State Department of Health Encourages All New Yorkers to Get Vaccinated - and Stay Up to Date With Vaccinations - In Recognition of National Immunization Awareness Month

From Polio and Monkeypox, to COVID-19 and Influenza, Proven Vaccines Keep Our Families Safe and Our Communities Healthy

Learn more about vaccines and routine immunizations here

ALBANY, N.Y. (August 25, 2022) – With the start of a new school year on the horizon, and as viruses – new and old – spread in our communities, the New York State Department of Health (NYSDOH) recognizes National Immunization Month by urging New Yorkers to ensure they and their children are up to date with all recommended immunizations. Receiving all recommended doses of vaccines will safeguard New York families and communities against emergent public health threats including COVID-19, monkeypox, and paralytic polio, among many others. As back to school season kicks-off, healthcare providers, parents and guardians can play a meaningful role in ensuring the on-time administration of immunizations among school-aged children.

"Vaccines are a safe, proven and important way to safeguard your health and the health of those around you," State Health Commissioner Dr. Mary T. Bassett said."We are committed to ensuring every New Yorker can access critically important immunizations and good information about all recommended vaccines. New Yorkers, especially pediatricians, parents and guardians, should take an active role in ensuring school-aged children are up to date with all new and required vaccinations."

The re-appearance of paralytic polio, which can result in life-long disability, coupled with other emergent health threats, including COVID-19 and monkeypox, underscores the importance of communities maintaining immunity across populations through vaccinations.

As back to school season kicks-off, NYSDOH reminds parents and guardians that all children in pre-kindergarten through grade 12 attending public, private or religious schools in New York must receive their recommended vaccine doses to attend and remain in school. In addition to these required immunizations, staying up to date with recommended COVID-19 vaccines and receiving an annual flu shot will protect children against these viruses and developing severe disease.

Access to vaccines is an integral component of the Department's commitment to health equity for all New Yorkers. The New York State Vaccines for Children (VFC) Program is a federally funded program that provides vaccines at no cost to eligible children. Children younger than 19 years of age who are Medicaid-enrolled, uninsured or underinsured, or are American Indian or Alaska Native are eligible to receive publicly funded vaccines at public health clinics enrolled as VFC providers.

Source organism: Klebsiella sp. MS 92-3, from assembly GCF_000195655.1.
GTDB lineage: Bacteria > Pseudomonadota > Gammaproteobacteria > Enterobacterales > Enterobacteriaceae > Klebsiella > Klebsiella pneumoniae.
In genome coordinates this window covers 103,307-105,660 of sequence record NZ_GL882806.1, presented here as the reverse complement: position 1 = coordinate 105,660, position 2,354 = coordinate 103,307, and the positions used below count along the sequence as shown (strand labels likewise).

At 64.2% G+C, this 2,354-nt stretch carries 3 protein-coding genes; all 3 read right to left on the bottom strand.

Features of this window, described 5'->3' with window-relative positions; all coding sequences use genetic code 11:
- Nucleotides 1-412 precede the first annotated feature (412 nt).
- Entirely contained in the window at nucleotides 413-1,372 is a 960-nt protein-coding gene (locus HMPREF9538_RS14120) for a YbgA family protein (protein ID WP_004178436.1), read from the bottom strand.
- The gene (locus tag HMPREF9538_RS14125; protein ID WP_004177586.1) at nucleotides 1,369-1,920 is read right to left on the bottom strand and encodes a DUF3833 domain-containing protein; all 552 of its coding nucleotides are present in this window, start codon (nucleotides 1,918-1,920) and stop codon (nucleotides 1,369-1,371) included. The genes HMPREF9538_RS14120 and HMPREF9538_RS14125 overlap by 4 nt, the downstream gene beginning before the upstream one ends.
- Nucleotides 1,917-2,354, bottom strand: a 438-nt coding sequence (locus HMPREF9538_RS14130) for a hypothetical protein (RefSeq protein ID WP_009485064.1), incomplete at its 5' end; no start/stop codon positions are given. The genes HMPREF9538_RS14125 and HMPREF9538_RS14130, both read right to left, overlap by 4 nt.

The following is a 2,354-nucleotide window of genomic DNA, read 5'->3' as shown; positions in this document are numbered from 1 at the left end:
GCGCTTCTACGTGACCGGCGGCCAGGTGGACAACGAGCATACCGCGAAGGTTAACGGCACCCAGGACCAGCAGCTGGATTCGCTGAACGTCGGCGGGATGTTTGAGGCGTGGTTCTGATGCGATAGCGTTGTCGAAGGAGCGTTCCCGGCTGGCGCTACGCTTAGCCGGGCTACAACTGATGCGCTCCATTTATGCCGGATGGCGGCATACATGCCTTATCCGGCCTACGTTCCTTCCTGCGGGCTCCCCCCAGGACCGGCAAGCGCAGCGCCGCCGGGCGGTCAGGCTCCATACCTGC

Learn more about the VFC Program here. Vaccines are also administered at private physician's offices and through your local health department. For additional information on where to get immunizations for children, call the NYS VFC Program at 800-543-7468 or send an email to

Immunization is also an important tool to prevent certain cancers later in life. Human papillomavirus (HPV) is a very common infection, with estimates that one in every four Americans is infected. HPV can cause many types of cancer, including mouth, throat, cervical, vaginal, vulvar, penile and anal cancers and can be passed to others during sex.

When the HPV vaccine is administered to pre-teens, teens and young adults, it can prevent cancer from developing in adulthood. According to the Centers for Disease Control and Prevention (CDC), infections that cause most HPV cancers and genital warts have dropped by 88 percent among teen girls since the vaccine was first used in the United States in 2006. You can learn more about the HPV vaccine here.

NYSDOH also recommends a number of adult immunizations including pneumonia, tetanus (lockjaw), diphtheria, pertussis (whooping cough), and hepatitis. People who have not completed their polio vaccine series previously should get immunized right away and ensure they stay up to date with their polio immunization schedule.

The Department of Health also offers a comprehensive to guide to influenza information on our website, including a tool that tracks cases during flu season, which according to the CDC, generally runs from fall through spring.

Research has proven vaccines are safe and effective at preventing disease. The re-emergence of many preventable diseases such as polio, measles and whooping cough can be traced to lack of immunization among those who fear vaccines, often due to belief in misinformation.

New Yorkers who are concerned or have questions about vaccine safety should reach out to a healthcare provider, medical professional, and follow trusted and credible sources of health information and news including from NYSDOH and local county health departments. New Yorkers can also learn more about vaccine safety from the CDC.

New Yorkers can visit these sites for more information:

  1. Polio information
  2. Vaccines and Immunization
  3. School Vaccination Requirements and 2022-23 School Year Immunization Requirements
  4. NYS #VaxForKids and NYS COVID-19 Vaccines for Children 6 Months and Older
  5. HPV Vaccine Information
  6. Monkeypox information